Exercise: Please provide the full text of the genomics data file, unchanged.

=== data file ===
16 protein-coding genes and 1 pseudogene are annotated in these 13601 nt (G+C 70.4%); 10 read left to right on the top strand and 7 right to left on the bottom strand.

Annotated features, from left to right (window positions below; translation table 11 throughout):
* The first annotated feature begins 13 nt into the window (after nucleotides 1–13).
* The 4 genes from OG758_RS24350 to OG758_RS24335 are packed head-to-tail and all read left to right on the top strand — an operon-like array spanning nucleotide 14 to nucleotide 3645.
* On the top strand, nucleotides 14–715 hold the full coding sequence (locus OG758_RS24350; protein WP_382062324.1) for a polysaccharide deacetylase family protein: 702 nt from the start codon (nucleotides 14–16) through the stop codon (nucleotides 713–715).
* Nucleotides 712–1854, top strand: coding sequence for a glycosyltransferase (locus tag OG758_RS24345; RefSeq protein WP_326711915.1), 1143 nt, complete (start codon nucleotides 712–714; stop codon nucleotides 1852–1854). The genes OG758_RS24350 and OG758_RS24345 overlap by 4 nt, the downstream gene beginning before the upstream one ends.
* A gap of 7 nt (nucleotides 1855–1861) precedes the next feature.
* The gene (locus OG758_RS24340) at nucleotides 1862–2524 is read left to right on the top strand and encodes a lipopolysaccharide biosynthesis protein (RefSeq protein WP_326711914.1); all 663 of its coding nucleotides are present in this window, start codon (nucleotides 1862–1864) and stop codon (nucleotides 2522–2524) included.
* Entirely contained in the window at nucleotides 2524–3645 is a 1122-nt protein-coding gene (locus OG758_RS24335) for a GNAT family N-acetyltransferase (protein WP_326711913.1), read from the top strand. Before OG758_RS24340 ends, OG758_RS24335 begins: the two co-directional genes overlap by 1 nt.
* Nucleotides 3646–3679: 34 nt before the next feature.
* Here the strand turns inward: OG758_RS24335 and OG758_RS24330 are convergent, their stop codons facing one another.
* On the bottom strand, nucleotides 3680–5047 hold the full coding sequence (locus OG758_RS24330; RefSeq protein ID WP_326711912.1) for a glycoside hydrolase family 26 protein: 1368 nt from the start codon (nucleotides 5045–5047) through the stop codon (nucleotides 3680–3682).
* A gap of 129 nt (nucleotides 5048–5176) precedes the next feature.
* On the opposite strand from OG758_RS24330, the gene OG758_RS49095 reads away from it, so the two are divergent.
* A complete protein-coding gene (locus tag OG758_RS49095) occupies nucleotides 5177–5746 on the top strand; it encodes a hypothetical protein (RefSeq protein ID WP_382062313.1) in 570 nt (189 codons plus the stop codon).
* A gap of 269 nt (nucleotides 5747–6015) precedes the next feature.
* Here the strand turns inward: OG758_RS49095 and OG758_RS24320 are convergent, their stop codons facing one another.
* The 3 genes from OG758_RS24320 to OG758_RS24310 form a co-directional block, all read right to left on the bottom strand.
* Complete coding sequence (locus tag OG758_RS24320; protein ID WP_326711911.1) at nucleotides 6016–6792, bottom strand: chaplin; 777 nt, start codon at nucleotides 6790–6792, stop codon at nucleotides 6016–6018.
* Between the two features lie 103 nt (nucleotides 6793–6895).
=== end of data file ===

16 protein-coding genes and 1 pseudogene are annotated in these 13601 nt (G+C 70.4%); 10 read left to right on the top strand and 7 right to left on the bottom strand.

Annotated features, from left to right (window positions below; translation table 11 throughout):
* The first annotated feature begins 13 nt into the window (after nucleotides 1–13).
* The 4 genes from OG758_RS24350 to OG758_RS24335 are packed head-to-tail and all read left to right on the top strand — an operon-like array spanning nucleotide 14 to nucleotide 3645.
* On the top strand, nucleotides 14–715 hold the full coding sequence (locus OG758_RS24350; protein WP_382062324.1) for a polysaccharide deacetylase family protein: 702 nt from the start codon (nucleotides 14–16) through the stop codon (nucleotides 713–715).
* Nucleotides 712–1854, top strand: coding sequence for a glycosyltransferase (locus tag OG758_RS24345; RefSeq protein WP_326711915.1), 1143 nt, complete (start codon nucleotides 712–714; stop codon nucleotides 1852–1854). The genes OG758_RS24350 and OG758_RS24345 overlap by 4 nt, the downstream gene beginning before the upstream one ends.
* A gap of 7 nt (nucleotides 1855–1861) precedes the next feature.
* The gene (locus OG758_RS24340) at nucleotides 1862–2524 is read left to right on the top strand and encodes a lipopolysaccharide biosynthesis protein (RefSeq protein WP_326711914.1); all 663 of its coding nucleotides are present in this window, start codon (nucleotides 1862–1864) and stop codon (nucleotides 2522–2524) included.
* Entirely contained in the window at nucleotides 2524–3645 is a 1122-nt protein-coding gene (locus OG758_RS24335) for a GNAT family N-acetyltransferase (protein WP_326711913.1), read from the top strand. Before OG758_RS24340 ends, OG758_RS24335 begins: the two co-directional genes overlap by 1 nt.
* Nucleotides 3646–3679: 34 nt before the next feature.
* Here the strand turns inward: OG758_RS24335 and OG758_RS24330 are convergent, their stop codons facing one another.
* On the bottom strand, nucleotides 3680–5047 hold the full coding sequence (locus OG758_RS24330; RefSeq protein ID WP_326711912.1) for a glycoside hydrolase family 26 protein: 1368 nt from the start codon (nucleotides 5045–5047) through the stop codon (nucleotides 3680–3682).
* A gap of 129 nt (nucleotides 5048–5176) precedes the next feature.
* On the opposite strand from OG758_RS24330, the gene OG758_RS49095 reads away from it, so the two are divergent.
* A complete protein-coding gene (locus tag OG758_RS49095) occupies nucleotides 5177–5746 on the top strand; it encodes a hypothetical protein (RefSeq protein ID WP_382062313.1) in 570 nt (189 codons plus the stop codon).
* A gap of 269 nt (nucleotides 5747–6015) precedes the next feature.
* Here the strand turns inward: OG758_RS49095 and OG758_RS24320 are convergent, their stop codons facing one another.
* The 3 genes from OG758_RS24320 to OG758_RS24310 form a co-directional block, all read right to left on the bottom strand.
* Complete coding sequence (locus tag OG758_RS24320; protein ID WP_326711911.1) at nucleotides 6016–6792, bottom strand: chaplin; 777 nt, start codon at nucleotides 6790–6792, stop codon at nucleotides 6016–6018.
* Between the two features lie 103 nt (nucleotides 6793–6895).